Wednesday, April 15, 2015

Saturday April. 15. 1865.

Busy all the morning packing two boxes of canned fruit &c. for Kate to take home with her.  She leaves here today, and will go to Wheeling on the Wild Wagoner Monday.  Mr. Cutler and Sarah and Maggie Voris intend to go as far as that city with her.  Kate’s health is not good and I fear she will not live long.  Nancy went home to see her sister.

Saturday April 15 1865 — continued —  William returned from town on the 11 o’clock train.  As soon as I saw him I thought from his countenance that there was bad news — and asked at once “What news from Sherman?” as we were daily expecting to hear of a battle between Sherman & Johnston — He replied “No news from Sherman, but there is shocking news from Washington, President Lincoln was assassinated last night at a theater, and an attempt made to murder Secretary Seward and his son who are supposed to be fatally wounded” —I said “It is a copperhead lie, to mar the rejoicing over the late victories” —”No” he said, “it is a too true, it comes from Secretary Stanton” — —He says that the feeling in town is intense they say now “no compromises with treason, let justice be done to the traitors.”  Lincoln had a strong hold on the hearts of the people, his right principles, his honesty of purpose, & his kindliness have won their love —and now his base and cruel murder, coming at a time of jubilant rejoicing produces the most painful revulsion of feeling and profound sorrow —Our joy is turned into mourning, our Season of hope & promise into the blackness of darkness.  People sit down and weep as if bereaved of a dear friend —William says “nothing since our defeat at Manasus has produced such a shock (if indeed that can be compared with this) men’s hearts failing them for fear of the things that are coming on the earth — —This afternoon William received a dispatch saying Lincoln died this morning at half past seven.  The murderer is Booth an actor, who has not been arrested —Seward is also reported dead —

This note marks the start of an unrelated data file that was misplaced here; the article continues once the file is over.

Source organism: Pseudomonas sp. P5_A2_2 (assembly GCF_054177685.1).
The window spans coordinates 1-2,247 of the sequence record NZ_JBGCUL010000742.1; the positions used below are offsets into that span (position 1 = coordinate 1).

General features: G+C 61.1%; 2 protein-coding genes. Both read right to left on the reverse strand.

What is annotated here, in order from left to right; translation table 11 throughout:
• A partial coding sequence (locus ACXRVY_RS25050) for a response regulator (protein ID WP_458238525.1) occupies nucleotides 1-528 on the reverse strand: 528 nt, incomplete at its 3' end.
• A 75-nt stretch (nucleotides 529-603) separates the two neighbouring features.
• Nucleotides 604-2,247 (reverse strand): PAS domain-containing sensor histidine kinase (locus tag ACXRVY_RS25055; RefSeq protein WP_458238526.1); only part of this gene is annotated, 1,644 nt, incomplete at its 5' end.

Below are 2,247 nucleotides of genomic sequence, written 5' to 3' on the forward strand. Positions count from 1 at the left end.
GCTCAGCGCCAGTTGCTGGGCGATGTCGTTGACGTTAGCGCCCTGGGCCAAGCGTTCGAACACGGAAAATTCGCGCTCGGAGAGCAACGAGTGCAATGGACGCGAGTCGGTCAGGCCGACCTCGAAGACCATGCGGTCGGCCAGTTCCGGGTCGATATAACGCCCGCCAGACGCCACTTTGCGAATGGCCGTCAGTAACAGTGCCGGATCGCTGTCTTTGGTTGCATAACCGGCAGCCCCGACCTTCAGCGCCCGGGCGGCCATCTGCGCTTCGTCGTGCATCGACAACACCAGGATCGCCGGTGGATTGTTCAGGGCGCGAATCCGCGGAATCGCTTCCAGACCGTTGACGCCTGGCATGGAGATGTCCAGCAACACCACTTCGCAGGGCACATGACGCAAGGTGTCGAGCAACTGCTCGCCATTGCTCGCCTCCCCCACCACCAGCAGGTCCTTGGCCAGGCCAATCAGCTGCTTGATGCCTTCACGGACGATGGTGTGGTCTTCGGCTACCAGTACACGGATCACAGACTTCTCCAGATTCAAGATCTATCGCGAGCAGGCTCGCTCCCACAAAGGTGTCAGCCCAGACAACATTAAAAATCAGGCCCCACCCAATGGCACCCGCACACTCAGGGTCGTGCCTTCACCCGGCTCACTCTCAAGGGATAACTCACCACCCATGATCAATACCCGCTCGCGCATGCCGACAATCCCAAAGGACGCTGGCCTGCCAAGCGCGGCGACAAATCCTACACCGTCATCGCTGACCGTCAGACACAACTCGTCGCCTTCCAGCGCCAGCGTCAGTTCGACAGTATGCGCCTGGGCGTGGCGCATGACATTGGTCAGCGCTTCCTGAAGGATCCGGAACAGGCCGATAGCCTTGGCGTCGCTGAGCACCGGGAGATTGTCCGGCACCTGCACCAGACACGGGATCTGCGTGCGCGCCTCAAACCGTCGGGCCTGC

Everybody almost seems horror struck with this terrible crime.  The idea of the murder of the Secretary of State, who since the fall from his carriage, some time ago has been lying helpless with a broken jaw and arm —seems too horrible for belief —Savages could not be more brutal —but a people who can commit the atrocities suffered by our captive soldiers in Southern prisons are bad enough to instigate and carry out any act however infamous and revolting —

Peggy's note:
Read an account published in Harper's Weekly.

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